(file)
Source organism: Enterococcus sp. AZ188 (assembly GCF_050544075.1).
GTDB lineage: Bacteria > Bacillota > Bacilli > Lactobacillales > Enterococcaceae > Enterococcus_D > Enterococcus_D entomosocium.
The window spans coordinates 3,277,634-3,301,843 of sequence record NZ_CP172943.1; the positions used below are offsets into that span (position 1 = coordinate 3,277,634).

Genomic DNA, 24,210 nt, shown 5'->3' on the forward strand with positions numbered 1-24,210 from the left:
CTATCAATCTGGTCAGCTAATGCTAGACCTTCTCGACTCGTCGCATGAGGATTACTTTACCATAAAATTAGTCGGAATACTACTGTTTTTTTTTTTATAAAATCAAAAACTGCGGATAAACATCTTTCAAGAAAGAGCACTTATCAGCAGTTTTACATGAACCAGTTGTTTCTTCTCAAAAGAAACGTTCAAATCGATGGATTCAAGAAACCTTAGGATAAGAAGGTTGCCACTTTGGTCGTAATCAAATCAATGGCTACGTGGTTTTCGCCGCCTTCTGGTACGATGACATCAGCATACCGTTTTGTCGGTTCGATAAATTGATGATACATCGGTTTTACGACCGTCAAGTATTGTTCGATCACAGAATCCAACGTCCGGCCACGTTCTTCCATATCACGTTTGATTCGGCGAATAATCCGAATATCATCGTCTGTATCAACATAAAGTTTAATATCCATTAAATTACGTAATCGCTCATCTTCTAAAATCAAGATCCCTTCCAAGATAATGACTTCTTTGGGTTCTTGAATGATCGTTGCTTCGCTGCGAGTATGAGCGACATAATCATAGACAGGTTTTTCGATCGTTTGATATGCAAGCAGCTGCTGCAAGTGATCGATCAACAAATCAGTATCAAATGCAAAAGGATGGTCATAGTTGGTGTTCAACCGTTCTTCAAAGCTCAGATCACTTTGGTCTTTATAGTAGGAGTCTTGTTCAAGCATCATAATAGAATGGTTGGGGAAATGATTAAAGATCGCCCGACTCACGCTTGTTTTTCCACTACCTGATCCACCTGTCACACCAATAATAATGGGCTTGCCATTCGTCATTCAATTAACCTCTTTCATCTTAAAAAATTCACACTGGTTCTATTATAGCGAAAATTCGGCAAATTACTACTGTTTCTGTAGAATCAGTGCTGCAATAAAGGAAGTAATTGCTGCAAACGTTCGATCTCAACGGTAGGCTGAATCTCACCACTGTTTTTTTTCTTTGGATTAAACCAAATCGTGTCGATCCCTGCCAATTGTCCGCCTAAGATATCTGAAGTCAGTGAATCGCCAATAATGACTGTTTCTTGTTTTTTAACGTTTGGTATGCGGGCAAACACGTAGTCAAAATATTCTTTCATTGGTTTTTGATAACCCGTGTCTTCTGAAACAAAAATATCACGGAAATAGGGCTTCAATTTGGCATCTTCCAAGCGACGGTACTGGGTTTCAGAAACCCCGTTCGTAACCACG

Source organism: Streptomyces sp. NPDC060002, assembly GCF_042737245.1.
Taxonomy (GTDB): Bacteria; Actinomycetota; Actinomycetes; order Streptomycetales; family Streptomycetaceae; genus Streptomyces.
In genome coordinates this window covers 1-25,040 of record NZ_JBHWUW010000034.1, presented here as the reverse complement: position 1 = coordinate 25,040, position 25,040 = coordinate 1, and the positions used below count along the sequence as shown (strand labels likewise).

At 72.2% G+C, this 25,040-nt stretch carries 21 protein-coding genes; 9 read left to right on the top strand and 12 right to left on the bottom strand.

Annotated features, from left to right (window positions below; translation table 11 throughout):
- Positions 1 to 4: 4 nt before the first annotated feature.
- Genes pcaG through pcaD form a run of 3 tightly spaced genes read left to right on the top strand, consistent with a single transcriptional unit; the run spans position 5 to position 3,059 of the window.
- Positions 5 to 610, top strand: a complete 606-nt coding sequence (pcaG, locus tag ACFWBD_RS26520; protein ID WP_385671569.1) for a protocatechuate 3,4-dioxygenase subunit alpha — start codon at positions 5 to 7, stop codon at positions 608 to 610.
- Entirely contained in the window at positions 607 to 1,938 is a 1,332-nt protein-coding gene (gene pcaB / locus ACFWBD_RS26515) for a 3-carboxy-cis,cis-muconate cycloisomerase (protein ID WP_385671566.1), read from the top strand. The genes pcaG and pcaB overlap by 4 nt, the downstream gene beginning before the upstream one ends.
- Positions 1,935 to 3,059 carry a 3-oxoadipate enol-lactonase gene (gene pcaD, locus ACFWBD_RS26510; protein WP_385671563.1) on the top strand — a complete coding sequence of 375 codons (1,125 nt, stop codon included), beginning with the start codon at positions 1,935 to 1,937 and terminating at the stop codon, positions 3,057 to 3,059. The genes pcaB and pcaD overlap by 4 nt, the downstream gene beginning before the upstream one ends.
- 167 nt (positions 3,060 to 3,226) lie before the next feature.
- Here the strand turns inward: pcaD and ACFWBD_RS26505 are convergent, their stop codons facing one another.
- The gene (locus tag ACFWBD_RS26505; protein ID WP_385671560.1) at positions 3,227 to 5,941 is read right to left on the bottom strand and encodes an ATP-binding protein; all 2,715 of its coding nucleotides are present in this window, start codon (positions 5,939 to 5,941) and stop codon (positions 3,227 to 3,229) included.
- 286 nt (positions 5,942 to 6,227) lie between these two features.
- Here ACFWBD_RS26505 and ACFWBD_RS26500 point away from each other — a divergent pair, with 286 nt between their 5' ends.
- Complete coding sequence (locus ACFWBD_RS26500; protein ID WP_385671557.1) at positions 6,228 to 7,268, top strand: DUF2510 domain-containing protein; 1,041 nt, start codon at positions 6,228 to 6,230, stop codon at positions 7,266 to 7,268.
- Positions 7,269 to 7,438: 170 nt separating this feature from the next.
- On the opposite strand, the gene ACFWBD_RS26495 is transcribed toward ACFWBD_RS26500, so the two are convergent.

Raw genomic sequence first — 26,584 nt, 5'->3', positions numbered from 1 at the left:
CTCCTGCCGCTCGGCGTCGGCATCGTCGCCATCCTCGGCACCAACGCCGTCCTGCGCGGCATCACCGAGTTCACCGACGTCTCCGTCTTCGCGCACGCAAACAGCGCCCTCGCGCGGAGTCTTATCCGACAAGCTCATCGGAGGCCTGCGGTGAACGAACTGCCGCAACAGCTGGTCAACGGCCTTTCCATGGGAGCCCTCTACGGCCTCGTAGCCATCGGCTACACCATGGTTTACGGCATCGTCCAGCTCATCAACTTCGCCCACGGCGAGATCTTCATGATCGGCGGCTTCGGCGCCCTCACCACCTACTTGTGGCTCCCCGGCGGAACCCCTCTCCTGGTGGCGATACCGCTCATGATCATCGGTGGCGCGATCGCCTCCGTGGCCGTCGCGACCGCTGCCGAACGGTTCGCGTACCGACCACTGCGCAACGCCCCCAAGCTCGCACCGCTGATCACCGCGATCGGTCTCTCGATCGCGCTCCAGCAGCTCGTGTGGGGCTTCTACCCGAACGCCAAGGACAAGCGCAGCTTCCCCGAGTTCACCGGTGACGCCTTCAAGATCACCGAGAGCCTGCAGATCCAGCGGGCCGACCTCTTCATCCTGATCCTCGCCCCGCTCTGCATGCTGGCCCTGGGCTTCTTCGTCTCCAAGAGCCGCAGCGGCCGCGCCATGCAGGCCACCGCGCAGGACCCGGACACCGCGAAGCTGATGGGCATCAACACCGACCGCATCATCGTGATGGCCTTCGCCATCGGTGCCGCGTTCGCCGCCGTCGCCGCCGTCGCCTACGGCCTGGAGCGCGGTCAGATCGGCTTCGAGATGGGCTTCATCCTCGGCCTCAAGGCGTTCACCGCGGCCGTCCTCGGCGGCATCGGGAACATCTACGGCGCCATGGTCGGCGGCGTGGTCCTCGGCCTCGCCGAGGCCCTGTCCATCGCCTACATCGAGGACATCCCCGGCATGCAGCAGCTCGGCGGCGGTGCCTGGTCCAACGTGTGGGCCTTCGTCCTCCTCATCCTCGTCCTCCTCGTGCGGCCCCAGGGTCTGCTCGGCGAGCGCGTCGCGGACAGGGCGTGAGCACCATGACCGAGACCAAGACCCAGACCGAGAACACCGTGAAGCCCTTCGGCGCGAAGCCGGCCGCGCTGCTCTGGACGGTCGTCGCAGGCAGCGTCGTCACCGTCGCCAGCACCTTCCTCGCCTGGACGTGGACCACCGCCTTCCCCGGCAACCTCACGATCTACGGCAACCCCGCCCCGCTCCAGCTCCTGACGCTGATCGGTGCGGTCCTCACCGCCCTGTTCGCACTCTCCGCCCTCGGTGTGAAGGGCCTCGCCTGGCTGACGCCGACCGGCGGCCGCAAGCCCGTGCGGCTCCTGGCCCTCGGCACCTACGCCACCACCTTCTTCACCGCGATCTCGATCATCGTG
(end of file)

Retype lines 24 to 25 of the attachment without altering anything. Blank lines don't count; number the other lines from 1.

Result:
Raw genomic sequence first — 26,584 nt, 5'->3', positions numbered from 1 at the left:
CTCCTGCCGCTCGGCGTCGGCATCGTCGCCATCCTCGGCACCAACGCCGTCCTGCGCGGCATCACCGAGTTCACCGACGTCTCCGTCTTCGCGCACGCAAACAGCGCCCTCGCGCGGAGTCTTATCCGACAAGCTCATCGGAGGCCTGCGGTGAACGAACTGCCGCAACAGCTGGTCAACGGCCTTTCCATGGGAGCCCTCTACGGCCTCGTAGCCATCGGCTACACCATGGTTTACGGCATCGTCCAGCTCATCAACTTCGCCCACGGCGAGATCTTCATGATCGGCGGCTTCGGCGCCCTCACCACCTACTTGTGGCTCCCCGGCGGAACCCCTCTCCTGGTGGCGATACCGCTCATGATCATCGGTGGCGCGATCGCCTCCGTGGCCGTCGCGACCGCTGCCGAACGGTTCGCGTACCGACCACTGCGCAACGCCCCCAAGCTCGCACCGCTGATCACCGCGATCGGTCTCTCGATCGCGCTCCAGCAGCTCGTGTGGGGCTTCTACCCGAACGCCAAGGACAAGCGCAGCTTCCCCGAGTTCACCGGTGACGCCTTCAAGATCACCGAGAGCCTGCAGATCCAGCGGGCCGACCTCTTCATCCTGATCCTCGCCCCGCTCTGCATGCTGGCCCTGGGCTTCTTCGTCTCCAAGAGCCGCAGCGGCCGCGCCATGCAGGCCACCGCGCAGGACCCGGACACCGCGAAGCTGATGGGCATCAACACCGACCGCATCATCGTGATGGCCTTCGCCATCGGTGCCGCGTTCGCCGCCGTCGCCGCCGTCGCCTACGGCCTGGAGCGCGGTCAGATCGGCTTCGAGATGGGCTTCATCCTCGGCCTCAAGGCGTTCACCGCGGCCGTCCTCGGCGGCATCGGGAACATCTACGGCGCCATGGTCGGCGGCGTGGTCCTCGGCCTCGCCGAGGCCCTGTCCATCGCCTACATCGAGGACATCCCCGGCATGCAGCAGCTCGGCGGCGGTGCCTGGTCCAACGTGTGGGCCTTCGTCCTCCTCATCCTCGTCCTCCTCGTGCGGCCCCAGGGTCTGCTCGGCGAGCGCGTCGCGGACAGGGCGTGAGCACCATGACCGAGACCAAGACCCAGACCGAGAACACCGTGAAGCCCTTCGGCGCGAAGCCGGCCGCGCTGCTCTGGACGGTCGTCGCAGGCAGCGTCGTCACCGTCGCCAGCACCTTCCTCGCCTGGACGTGGACCACCGCCTTCCCCGGCAACCTCACGATCTACGGCAACCCCGCCCCGCTCCAGCTCCTGACGCTGATCGGTGCGGTCCTCACCGCCCTGTTCGCACTCTCCGCCCTCGGTGTGAAGGGCCTCGCCTGGCTGACGCCGACCGGCGGCCGCAAGCCCGTGCGGCTCCTGGCCCTCGGCACCTACGCCACCACCTTCTTCACCGCGATCTCGATCATCGTG